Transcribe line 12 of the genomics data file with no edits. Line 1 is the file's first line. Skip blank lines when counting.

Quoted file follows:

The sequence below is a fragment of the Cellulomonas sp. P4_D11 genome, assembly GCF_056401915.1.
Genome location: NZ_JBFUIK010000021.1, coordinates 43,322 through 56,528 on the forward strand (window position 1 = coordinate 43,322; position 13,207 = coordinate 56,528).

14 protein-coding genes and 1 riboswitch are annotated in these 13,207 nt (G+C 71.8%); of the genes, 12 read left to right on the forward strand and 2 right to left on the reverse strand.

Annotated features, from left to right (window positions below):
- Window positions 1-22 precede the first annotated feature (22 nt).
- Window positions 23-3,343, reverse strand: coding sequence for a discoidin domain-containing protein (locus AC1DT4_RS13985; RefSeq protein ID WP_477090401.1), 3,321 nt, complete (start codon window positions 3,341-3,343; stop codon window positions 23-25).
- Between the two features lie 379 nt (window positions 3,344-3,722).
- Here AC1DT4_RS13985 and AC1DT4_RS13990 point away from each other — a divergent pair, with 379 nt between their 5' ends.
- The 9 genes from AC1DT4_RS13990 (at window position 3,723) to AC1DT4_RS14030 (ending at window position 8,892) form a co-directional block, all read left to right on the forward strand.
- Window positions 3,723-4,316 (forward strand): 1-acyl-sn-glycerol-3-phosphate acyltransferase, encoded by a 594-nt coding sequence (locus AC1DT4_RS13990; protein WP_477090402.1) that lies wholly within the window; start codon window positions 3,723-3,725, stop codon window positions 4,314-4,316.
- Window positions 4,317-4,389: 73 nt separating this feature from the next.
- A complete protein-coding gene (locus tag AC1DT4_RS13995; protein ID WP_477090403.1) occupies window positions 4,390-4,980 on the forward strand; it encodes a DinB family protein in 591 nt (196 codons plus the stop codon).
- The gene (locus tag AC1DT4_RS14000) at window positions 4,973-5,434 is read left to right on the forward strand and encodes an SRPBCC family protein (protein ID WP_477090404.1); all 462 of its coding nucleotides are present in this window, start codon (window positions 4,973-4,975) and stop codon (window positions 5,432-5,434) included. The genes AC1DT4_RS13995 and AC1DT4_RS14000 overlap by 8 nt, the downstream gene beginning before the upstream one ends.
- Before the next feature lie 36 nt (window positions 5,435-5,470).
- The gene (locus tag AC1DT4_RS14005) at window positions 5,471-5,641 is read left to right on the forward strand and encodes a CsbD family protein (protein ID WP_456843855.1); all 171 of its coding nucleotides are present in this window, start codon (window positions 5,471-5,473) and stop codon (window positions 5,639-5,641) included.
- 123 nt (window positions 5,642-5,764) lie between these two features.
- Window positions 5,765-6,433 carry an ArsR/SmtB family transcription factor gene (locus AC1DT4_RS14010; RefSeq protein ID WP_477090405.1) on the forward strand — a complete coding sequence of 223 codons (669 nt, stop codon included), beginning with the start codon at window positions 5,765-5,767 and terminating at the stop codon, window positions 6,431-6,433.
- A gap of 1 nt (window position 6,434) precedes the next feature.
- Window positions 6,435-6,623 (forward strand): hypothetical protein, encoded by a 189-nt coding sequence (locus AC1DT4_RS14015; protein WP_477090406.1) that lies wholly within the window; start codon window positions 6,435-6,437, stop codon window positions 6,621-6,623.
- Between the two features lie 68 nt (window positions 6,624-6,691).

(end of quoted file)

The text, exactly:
- A complete protein-coding gene (locus tag AC1DT4_RS13995; protein ID WP_477090403.1) occupies window positions 4,390-4,980 on the forward strand; it encodes a DinB family protein in 591 nt (196 codons plus the stop codon).